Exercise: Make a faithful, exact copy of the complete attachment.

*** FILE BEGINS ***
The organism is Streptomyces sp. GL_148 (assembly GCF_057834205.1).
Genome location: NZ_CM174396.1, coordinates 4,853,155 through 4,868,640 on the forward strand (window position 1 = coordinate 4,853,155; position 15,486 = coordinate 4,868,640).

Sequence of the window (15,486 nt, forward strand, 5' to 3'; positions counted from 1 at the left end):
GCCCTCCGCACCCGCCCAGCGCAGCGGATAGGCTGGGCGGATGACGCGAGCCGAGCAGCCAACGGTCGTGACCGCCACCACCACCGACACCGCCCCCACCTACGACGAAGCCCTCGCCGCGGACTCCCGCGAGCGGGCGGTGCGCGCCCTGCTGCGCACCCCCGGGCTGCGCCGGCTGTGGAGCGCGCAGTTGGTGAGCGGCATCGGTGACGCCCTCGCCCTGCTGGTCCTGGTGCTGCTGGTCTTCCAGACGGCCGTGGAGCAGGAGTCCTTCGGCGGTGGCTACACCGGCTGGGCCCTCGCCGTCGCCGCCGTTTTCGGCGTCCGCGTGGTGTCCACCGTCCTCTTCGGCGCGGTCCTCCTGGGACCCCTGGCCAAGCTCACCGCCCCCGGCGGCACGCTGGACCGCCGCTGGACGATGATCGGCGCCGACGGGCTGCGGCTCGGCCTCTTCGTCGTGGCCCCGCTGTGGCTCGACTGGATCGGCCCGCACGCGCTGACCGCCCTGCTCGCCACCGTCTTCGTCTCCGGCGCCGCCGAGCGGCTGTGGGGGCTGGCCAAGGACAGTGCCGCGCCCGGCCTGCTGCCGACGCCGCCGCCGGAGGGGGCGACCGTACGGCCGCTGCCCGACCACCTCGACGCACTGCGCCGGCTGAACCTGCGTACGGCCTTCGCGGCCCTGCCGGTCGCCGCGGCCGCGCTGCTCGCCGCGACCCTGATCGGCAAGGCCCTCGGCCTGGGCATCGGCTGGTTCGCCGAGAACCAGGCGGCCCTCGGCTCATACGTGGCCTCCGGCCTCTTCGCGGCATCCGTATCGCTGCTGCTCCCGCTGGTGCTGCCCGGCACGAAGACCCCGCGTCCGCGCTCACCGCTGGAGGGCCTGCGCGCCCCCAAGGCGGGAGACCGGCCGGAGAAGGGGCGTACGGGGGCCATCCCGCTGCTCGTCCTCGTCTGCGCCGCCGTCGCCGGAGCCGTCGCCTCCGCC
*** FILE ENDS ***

The organism is Streptomyces sp. GL_148 (assembly GCF_057834205.1).
Genome location: NZ_CM174396.1, coordinates 4,853,155 through 4,868,640 on the forward strand (window position 1 = coordinate 4,853,155; position 15,486 = coordinate 4,868,640).

Sequence of the window (15,486 nt, forward strand, 5' to 3'; positions counted from 1 at the left end):
GCCCTCCGCACCCGCCCAGCGCAGCGGATAGGCTGGGCGGATGACGCGAGCCGAGCAGCCAACGGTCGTGACCGCCACCACCACCGACACCGCCCCCACCTACGACGAAGCCCTCGCCGCGGACTCCCGCGAGCGGGCGGTGCGCGCCCTGCTGCGCACCCCCGGGCTGCGCCGGCTGTGGAGCGCGCAGTTGGTGAGCGGCATCGGTGACGCCCTCGCCCTGCTGGTCCTGGTGCTGCTGGTCTTCCAGACGGCCGTGGAGCAGGAGTCCTTCGGCGGTGGCTACACCGGCTGGGCCCTCGCCGTCGCCGCCGTTTTCGGCGTCCGCGTGGTGTCCACCGTCCTCTTCGGCGCGGTCCTCCTGGGACCCCTGGCCAAGCTCACCGCCCCCGGCGGCACGCTGGACCGCCGCTGGACGATGATCGGCGCCGACGGGCTGCGGCTCGGCCTCTTCGTCGTGGCCCCGCTGTGGCTCGACTGGATCGGCCCGCACGCGCTGACCGCCCTGCTCGCCACCGTCTTCGTCTCCGGCGCCGCCGAGCGGCTGTGGGGGCTGGCCAAGGACAGTGCCGCGCCCGGCCTGCTGCCGACGCCGCCGCCGGAGGGGGCGACCGTACGGCCGCTGCCCGACCACCTCGACGCACTGCGCCGGCTGAACCTGCGTACGGCCTTCGCGGCCCTGCCGGTCGCCGCGGCCGCGCTGCTCGCCGCGACCCTGATCGGCAAGGCCCTCGGCCTGGGCATCGGCTGGTTCGCCGAGAACCAGGCGGCCCTCGGCTCATACGTGGCCTCCGGCCTCTTCGCGGCATCCGTATCGCTGCTGCTCCCGCTGGTGCTGCCCGGCACGAAGACCCCGCGTCCGCGCTCACCGCTGGAGGGCCTGCGCGCCCCCAAGGCGGGAGACCGGCCGGAGAAGGGGCGTACGGGGGCCATCCCGCTGCTCGTCCTCGTCTGCGCCGCCGTCGCCGGAGCCGTCGCCTCCGCC